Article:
The UBC Library Digitization Centre Special Projects collection is a variety of smaller projects from the UBC Library Rare Books & Special Collections or University Archives divisions.
There are 106 items in this collection, including maps, books, albums, and other miscellaneous documents. These projects emphasize the depth and breadth of the Library’s rare materials holdings and give visitors a glimpse into some unique materials.
The Puban Collection is one of the most distinguished Chinese rare book collections in North America. It contains some 3,200 Chinese titles in about 45,000 volumes, including numerous rare books in many subject fields such as history, literature, philology and philosophy. As mentioned in this tweet, the oldest book in Open Collections, Shang shu tong kao 尚書通考, is from the Puban Collection.
This catalogue is about books in the Puban Collection issued during the Sung, Yuan, and Ming Dynasties (960-1644) in China. The author, Yi-t’ung Wang (王伊同, 1914-2016), was a professor at UBC History Department in 1957-l962. Professor Wang picked the most valuable items in this collection and composed a descriptive catalogue.
The Puban Collection has not been fully digitized, which makes the bibliography especially informative. With the help of Professor Wang’s work, we can have a preview of the most precious items in this collection.
There are 68 maps in the Special Projects collection, the oldest of which dates back to approximately 1587. A lot of these maps are nautical charts, mine maps, and geological maps that are quite different from the maps most people are familiar with.
Have you seen a map of Vancouver like this? It is a bird’s-eye view map printed in 1890. It depicts Vancouver in an artistic style, with drawings of 38 city buildings in margins of map, and index to points of interest in the bottom. Downtown Vancouver is in the foreground, while the rest of the city stands at the far end.
On the left-hand side, there is a bridge across the False Creek. It was the Westminster Avenue Bridge. In 1910, the avenue was renamed as Main Street. The eastern part of False Creek was filled for railway lands in the 1910s and 1920s. As a result, the bridge no longer exists. Another bridge on the False Creek, the Cambie Street Bridge, was opened in 1891, the year after this map was printed.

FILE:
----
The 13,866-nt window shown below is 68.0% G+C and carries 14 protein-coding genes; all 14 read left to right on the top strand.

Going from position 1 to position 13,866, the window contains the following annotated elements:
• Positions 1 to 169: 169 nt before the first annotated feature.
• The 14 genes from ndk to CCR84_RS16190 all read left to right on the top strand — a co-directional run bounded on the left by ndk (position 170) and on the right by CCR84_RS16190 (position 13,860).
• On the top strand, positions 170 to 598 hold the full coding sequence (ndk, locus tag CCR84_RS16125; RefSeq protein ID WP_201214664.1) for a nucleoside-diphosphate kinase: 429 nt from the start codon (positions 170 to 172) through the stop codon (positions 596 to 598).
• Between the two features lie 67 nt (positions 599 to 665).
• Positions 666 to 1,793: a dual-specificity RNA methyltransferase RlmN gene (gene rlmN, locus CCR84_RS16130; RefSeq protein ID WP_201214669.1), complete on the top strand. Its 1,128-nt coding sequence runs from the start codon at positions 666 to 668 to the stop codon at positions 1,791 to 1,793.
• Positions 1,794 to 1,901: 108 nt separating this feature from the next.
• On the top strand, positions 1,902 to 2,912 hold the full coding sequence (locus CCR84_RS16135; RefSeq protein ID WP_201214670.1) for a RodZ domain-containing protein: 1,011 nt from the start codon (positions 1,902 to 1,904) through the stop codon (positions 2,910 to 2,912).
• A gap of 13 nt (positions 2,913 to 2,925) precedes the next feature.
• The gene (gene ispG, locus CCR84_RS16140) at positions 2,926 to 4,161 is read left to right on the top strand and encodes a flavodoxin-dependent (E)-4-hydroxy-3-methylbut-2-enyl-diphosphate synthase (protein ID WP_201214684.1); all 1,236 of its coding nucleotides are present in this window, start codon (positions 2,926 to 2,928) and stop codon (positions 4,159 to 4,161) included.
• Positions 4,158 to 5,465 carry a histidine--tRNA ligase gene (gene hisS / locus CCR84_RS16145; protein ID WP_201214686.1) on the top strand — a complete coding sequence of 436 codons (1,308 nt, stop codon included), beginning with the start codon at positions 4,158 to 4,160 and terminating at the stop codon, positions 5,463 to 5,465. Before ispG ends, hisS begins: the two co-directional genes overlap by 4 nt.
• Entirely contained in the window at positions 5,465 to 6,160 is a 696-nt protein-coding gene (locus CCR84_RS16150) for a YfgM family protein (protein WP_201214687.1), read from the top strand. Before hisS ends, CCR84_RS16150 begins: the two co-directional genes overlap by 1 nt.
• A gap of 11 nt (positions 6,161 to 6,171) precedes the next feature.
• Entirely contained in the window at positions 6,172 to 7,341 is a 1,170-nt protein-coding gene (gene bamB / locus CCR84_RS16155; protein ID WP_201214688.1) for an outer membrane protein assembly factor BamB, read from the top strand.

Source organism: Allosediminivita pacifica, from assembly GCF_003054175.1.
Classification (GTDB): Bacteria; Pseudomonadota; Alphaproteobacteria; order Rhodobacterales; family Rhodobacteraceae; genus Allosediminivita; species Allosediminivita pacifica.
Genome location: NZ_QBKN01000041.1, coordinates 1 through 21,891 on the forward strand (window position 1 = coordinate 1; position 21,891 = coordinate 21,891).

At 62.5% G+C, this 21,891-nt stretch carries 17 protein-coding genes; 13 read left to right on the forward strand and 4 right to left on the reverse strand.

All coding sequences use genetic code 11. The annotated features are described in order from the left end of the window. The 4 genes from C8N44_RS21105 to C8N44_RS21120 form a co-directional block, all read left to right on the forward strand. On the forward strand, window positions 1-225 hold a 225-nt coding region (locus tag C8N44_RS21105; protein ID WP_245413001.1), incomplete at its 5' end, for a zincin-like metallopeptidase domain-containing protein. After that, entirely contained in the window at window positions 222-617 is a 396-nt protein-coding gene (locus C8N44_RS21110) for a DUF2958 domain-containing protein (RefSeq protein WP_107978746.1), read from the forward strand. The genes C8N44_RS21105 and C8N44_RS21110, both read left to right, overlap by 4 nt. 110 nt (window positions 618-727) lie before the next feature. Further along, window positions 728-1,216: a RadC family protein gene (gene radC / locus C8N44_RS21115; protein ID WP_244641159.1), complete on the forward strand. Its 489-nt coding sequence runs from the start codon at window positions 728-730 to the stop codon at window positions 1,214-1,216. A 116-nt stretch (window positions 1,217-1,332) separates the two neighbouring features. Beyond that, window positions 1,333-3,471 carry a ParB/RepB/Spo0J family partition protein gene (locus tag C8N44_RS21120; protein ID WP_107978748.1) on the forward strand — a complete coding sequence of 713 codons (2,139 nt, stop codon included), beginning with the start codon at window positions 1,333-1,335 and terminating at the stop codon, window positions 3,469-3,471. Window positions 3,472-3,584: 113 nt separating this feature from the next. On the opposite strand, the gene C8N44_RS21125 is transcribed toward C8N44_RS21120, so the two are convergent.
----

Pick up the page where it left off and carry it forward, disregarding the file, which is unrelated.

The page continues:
This is an album of Japanese Canadian children published in 1921. According to the preface, the album was in commemoration of Prince Hirohito’s tour of Europe. It contains photos of 545 children from 259 families. Most of the families lived in B.C.
These two boys were living in 10th Avenue, Vancouver. Their family was from Kagoshima, Japan.
These children were living in Powell Street, Vancouver. Their families were from Hiroshima, Japan. The Powell Street area was once a Japanese neighborhood until World War II when Japanese Canadians within 100 miles of the British Columbia coast were forced to relocate east to the B.C. interior and other provinces.
The album lists the children’s addresses, names, dates of birth, and hometowns in Japan. It is especially valuable for Japanese immigration history and genealogy research.
In 2017, Professor Norifumi Kawahara from Ritsumeikan University in Kyoto, Japan, re-edited and published the album. An alphabetical list of the children’s names in English is attached to the album as well as maps showing where they lived. The re-edited album is available at UBC Asian Library.
If you enjoyed this post, please visit UBC Library Digitization Centre Special Projects and explore more!